SMC Global Citizenship

Santa Monica College promotes global citizenship—developing, sharing, and using inter-cultural understanding to foster a more livable, sustainable world. Visit www.smc.edu/globalcitizenship for more details.
Contributing Authors
Posts tagged "health"

In light of our annual themes from last year and this year, perhaps we should caption this image: “The Unhappy Meal”.

theatlantic:

A Fast Food Burger Is 3 Times Larger Now Than in The 1950s

Research has shown that the bigger your plate, the likelier it is you’ll overeat. The same logic may apply to fast food, where according to a new infographic by the Centers for Disease Control, portion sizes for popular items have increased dramatically since the 1950s.

Read more. [Image: CDC]

The Atlantic’s Tumblr today has two posts directly relevant to our annual global citizenship themes at SMC. Here is the first: a look at happiness, what it is, how we get it, and how it is linked more broadly to our overall health.

theatlantic:

What We Know Now About How to Be Happy

Are “happy” people set up differently to begin with? For example, their physiologies seem to be different from those of less happy people, with lower levels of the stress hormone cortisol, reduced inflammatory biomarkers, and even changes in the wiring of the brain. All of these differences might make happy people better able to deal with the adverse events that life throws at them, and less likely to feel the effects of stress, which takes a toll on everybody’s health. The happiness-health relationship is at the very least a two-way street.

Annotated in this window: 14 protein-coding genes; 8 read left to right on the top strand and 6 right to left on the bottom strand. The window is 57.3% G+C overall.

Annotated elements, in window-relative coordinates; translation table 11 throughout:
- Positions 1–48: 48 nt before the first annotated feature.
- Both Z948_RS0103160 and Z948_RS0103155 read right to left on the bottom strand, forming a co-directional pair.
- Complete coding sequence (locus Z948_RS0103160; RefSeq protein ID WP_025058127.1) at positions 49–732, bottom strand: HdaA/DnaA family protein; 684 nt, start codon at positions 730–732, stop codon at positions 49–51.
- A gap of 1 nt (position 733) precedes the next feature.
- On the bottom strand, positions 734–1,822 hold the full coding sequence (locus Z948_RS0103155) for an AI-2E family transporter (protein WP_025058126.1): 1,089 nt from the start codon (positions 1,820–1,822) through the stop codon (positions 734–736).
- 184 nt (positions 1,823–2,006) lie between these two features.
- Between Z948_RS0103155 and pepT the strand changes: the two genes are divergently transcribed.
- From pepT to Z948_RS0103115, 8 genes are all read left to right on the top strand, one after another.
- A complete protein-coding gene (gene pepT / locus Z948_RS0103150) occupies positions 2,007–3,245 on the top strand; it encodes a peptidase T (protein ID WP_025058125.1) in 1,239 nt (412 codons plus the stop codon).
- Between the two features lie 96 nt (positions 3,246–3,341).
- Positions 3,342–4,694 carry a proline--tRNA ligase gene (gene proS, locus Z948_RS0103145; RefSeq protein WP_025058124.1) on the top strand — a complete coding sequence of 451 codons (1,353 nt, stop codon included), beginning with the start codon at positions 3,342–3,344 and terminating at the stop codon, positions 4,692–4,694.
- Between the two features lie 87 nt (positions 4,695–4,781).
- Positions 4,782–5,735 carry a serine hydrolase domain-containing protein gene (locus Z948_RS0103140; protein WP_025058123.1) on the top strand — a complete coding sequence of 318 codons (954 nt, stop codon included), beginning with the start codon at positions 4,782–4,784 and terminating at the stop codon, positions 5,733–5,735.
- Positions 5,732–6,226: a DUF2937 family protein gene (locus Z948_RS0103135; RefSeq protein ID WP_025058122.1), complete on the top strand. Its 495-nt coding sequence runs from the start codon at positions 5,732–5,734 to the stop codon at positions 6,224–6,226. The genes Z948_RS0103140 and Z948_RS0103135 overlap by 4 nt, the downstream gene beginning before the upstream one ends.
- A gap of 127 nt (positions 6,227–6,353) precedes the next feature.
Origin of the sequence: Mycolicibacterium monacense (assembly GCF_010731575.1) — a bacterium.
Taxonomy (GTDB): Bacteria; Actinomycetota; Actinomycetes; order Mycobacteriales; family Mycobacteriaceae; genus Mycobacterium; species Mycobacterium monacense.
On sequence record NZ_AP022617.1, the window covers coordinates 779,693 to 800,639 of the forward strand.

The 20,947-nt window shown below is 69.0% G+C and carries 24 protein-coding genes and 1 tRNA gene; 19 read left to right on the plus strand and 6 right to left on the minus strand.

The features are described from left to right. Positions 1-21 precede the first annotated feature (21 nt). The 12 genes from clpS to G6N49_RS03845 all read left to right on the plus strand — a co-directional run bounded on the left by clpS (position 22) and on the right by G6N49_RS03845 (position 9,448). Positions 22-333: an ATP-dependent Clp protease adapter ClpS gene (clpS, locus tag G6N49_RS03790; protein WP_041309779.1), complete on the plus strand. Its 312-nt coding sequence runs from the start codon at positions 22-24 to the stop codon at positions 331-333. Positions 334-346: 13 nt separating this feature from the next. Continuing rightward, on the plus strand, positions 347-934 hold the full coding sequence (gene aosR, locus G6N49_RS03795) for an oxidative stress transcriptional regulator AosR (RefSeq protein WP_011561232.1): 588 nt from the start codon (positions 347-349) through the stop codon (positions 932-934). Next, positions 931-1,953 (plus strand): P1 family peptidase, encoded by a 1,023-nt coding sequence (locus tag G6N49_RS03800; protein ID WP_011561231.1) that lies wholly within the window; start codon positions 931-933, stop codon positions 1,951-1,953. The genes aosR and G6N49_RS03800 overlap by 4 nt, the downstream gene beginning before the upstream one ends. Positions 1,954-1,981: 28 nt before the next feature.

But what is happiness in the first place? Is it about seeking out activities that make us feel good - indulging a fancy car or going out for a satisfying dinner - or does it have to do with a deeper sense of personal satisfaction over the course of a lifetime?

Read more. [Image: skippyjon/Flickr]

The USA spends a lot of money on health care. A lot. Why, then, aren’t we healthier? Perhaps it’s as simple as flipping around the cause and effect; we spend a lot on health care precisely because we aren’t very healthy—sick people tend to visit the doctor more frequently than healthy people. This still leaves unanswered the question of why our national affluence doesn’t yield greater national health. How can we be more like our global peers, and spend less and live longer?